UNICEF says ECEC is an essential service during pandemic, calling for consideration

by Freya Lucas

August 11, 2020

UNICEF Australia has said that access to early childhood education and care (ECEC) services is critical in order for Australian children to develop, and that the role the sector plays in the lives of children should be seen as essential. 

 

Tony Stuart, CEOof UNICEF Australia, said it is important that society comes to think about ECEC beyond the contribution it makes to boosting workforce participation, and recognise the essential role it plays in setting up our children for the best start in life.

 

Noting that a number of Australian families are under stress as a result of economic and social pressures arising from the COVID-19 pandemic, Mr Stuart said ECEC “provides invaluable support for vulnerable children and families”, and that more attention should be paid to the first 2,000 days in a child’s life which have “a significant bearing on health, development, and educational attainment”, something the services provided by ECEC supports. 

 

On behalf of UNICEF Australia, Mr Stuart commended the cooperation shown between the Victorian and Federal Governments to keep ECEC services open for vulnerable children and children of essential workers, including the additional investment of $33 million by the Federal Government designed to support carers and enable families to maintain their child’s enrolment during periods of lockdown, saying these measures demonstrate the Government’s its commitment to our youngest Australians.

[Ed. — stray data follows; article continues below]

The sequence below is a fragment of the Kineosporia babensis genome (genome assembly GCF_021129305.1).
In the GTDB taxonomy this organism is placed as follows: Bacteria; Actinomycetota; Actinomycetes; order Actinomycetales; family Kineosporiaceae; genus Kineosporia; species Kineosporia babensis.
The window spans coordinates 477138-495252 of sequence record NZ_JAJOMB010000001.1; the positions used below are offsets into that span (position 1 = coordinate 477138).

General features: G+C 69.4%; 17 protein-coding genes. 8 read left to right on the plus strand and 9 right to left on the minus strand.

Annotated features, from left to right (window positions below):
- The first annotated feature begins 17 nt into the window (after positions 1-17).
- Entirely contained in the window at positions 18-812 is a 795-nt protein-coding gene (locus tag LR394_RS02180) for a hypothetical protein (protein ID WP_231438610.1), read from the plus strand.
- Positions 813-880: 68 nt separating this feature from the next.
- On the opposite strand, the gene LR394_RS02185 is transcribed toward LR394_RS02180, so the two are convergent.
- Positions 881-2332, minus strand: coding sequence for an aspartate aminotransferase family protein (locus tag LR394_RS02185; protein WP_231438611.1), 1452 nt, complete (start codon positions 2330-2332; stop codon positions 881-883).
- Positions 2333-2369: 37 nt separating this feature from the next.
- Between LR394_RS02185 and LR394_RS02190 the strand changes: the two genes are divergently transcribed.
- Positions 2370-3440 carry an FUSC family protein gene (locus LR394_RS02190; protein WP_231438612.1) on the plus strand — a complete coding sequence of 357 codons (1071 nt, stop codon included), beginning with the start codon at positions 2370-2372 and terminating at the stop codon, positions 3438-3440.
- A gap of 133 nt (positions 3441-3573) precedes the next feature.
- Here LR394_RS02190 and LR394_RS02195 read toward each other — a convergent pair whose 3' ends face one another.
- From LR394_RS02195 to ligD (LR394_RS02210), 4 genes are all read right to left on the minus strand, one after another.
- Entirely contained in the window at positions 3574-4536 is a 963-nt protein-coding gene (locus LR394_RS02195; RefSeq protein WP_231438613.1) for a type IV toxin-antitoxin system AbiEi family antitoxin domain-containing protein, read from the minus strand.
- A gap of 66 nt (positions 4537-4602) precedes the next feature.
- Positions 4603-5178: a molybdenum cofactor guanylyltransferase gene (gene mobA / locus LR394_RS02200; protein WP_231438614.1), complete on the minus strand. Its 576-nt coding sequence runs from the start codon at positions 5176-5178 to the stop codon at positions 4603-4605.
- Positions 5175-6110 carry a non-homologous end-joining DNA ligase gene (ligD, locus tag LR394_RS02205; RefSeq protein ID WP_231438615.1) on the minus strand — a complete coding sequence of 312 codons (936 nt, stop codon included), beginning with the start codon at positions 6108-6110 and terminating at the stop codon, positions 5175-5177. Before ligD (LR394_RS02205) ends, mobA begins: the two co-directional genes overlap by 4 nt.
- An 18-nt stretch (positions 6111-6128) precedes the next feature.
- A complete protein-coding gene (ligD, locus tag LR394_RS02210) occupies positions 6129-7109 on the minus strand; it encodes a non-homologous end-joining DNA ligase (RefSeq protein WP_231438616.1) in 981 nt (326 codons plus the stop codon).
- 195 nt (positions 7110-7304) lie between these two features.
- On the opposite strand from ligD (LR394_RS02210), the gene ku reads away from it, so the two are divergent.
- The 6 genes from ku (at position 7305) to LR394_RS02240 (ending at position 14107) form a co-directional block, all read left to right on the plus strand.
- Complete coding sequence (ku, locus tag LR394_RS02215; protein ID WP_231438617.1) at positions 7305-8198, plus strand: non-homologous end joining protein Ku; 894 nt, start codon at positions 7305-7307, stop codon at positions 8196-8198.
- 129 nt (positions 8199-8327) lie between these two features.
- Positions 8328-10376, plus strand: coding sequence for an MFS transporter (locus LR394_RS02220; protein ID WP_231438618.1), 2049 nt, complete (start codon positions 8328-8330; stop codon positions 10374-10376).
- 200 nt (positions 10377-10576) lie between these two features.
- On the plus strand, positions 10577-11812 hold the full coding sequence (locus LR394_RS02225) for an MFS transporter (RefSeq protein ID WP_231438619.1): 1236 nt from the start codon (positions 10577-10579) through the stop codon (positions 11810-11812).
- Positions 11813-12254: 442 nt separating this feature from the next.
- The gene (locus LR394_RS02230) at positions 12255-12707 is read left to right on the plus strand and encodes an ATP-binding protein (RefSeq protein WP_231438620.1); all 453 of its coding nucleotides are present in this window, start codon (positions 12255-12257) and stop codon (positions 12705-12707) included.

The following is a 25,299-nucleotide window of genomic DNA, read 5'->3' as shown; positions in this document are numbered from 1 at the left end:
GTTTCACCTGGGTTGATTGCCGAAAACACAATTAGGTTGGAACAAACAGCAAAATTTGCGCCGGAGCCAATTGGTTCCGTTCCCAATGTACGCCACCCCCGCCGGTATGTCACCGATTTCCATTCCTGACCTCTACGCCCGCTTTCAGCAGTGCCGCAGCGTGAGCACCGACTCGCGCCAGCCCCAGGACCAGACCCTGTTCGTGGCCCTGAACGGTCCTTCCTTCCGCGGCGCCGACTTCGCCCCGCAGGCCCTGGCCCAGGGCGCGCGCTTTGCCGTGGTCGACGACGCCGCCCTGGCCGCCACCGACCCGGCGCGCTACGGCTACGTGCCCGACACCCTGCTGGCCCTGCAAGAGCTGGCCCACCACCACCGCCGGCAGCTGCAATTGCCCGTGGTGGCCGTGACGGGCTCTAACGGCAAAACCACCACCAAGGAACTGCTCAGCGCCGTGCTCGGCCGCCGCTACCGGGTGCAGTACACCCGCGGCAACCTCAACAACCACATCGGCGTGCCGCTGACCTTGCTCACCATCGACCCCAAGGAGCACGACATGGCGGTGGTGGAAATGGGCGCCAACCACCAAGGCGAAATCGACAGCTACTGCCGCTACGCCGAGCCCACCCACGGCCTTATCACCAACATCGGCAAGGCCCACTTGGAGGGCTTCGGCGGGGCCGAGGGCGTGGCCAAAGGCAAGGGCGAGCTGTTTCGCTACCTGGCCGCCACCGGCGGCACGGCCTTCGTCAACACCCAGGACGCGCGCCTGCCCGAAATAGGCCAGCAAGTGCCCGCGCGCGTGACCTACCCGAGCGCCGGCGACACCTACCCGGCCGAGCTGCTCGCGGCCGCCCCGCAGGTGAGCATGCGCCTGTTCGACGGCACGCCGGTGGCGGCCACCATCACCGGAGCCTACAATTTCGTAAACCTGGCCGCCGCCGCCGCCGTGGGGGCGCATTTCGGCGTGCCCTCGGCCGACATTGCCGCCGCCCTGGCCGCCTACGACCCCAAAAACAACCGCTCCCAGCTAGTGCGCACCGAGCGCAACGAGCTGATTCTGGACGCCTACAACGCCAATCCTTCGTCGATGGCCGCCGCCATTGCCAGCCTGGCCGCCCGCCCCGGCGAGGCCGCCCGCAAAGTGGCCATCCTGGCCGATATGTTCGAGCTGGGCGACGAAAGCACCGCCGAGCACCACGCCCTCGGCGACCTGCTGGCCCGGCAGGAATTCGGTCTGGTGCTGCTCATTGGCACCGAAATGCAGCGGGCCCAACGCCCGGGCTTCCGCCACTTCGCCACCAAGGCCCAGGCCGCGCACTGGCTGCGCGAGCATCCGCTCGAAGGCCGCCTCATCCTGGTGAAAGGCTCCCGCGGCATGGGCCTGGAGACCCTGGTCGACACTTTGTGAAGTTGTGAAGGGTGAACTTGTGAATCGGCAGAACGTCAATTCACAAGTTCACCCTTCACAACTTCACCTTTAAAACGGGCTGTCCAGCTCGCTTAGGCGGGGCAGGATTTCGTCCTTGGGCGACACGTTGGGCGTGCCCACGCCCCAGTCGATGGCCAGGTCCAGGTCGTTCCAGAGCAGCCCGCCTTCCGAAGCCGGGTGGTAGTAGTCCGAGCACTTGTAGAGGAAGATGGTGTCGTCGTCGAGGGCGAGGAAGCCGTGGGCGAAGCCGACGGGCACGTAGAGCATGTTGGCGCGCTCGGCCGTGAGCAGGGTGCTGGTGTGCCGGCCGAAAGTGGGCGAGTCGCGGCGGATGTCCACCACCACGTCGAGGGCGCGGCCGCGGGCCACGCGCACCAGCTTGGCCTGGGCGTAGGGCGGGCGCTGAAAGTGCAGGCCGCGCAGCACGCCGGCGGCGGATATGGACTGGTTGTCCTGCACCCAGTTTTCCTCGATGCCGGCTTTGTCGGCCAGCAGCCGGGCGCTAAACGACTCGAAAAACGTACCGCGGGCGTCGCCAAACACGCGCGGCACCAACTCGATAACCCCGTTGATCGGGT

Beyond the pandemic, he continued, “there are enormous untapped opportunities to increase access to ECEC for Australian children”.

 

By extending financial relief to families at the beginning of the pandemic, he said, one which “opened learning opportunities to children who had not been enrolled before”.

 

To increase access to early learning opportunities for all Australian children, UNICEF Australia recommends:

 

  • Increasing affordability and access to early learning by lifting the taper rate for low income households from 85 per cent to 95 per cent and removing the activity test for families;
  • Providing free early learning to families with a healthcare card;
  • Simplifying access to Additional Child Care Subsidy benefits for children at risk;
  • Continuing the provision of two days of free preschool/kindergarten for children aged four; and, 
  • Transitioning to provision of two days of free preschool/kindergarten for children aged three.

 

For more information about the work of UNICEF Australia, please see here

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